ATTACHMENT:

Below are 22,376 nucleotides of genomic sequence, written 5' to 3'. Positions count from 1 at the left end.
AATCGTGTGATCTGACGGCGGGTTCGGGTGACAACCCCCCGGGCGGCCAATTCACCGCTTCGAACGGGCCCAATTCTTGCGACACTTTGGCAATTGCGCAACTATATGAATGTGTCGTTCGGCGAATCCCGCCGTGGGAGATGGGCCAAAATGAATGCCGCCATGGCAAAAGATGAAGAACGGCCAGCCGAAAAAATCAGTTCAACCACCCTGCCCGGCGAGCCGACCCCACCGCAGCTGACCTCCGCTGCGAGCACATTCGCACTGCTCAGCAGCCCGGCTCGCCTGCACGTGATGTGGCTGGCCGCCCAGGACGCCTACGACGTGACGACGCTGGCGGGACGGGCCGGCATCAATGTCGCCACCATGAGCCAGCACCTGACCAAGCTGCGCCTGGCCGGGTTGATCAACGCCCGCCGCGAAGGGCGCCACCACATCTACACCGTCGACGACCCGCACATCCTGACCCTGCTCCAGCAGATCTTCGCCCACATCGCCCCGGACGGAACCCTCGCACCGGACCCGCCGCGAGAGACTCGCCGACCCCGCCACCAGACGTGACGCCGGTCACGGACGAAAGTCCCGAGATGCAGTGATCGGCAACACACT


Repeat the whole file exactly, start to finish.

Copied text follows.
Below are 22,376 nucleotides of genomic sequence, written 5' to 3'. Positions count from 1 at the left end.
AATCGTGTGATCTGACGGCGGGTTCGGGTGACAACCCCCCGGGCGGCCAATTCACCGCTTCGAACGGGCCCAATTCTTGCGACACTTTGGCAATTGCGCAACTATATGAATGTGTCGTTCGGCGAATCCCGCCGTGGGAGATGGGCCAAAATGAATGCCGCCATGGCAAAAGATGAAGAACGGCCAGCCGAAAAAATCAGTTCAACCACCCTGCCCGGCGAGCCGACCCCACCGCAGCTGACCTCCGCTGCGAGCACATTCGCACTGCTCAGCAGCCCGGCTCGCCTGCACGTGATGTGGCTGGCCGCCCAGGACGCCTACGACGTGACGACGCTGGCGGGACGGGCCGGCATCAATGTCGCCACCATGAGCCAGCACCTGACCAAGCTGCGCCTGGCCGGGTTGATCAACGCCCGCCGCGAAGGGCGCCACCACATCTACACCGTCGACGACCCGCACATCCTGACCCTGCTCCAGCAGATCTTCGCCCACATCGCCCCGGACGGAACCCTCGCACCGGACCCGCCGCGAGAGACTCGCCGACCCCGCCACCAGACGTGACGCCGGTCACGGACGAAAGTCCCGAGATGCAGTGATCGGCAACACACT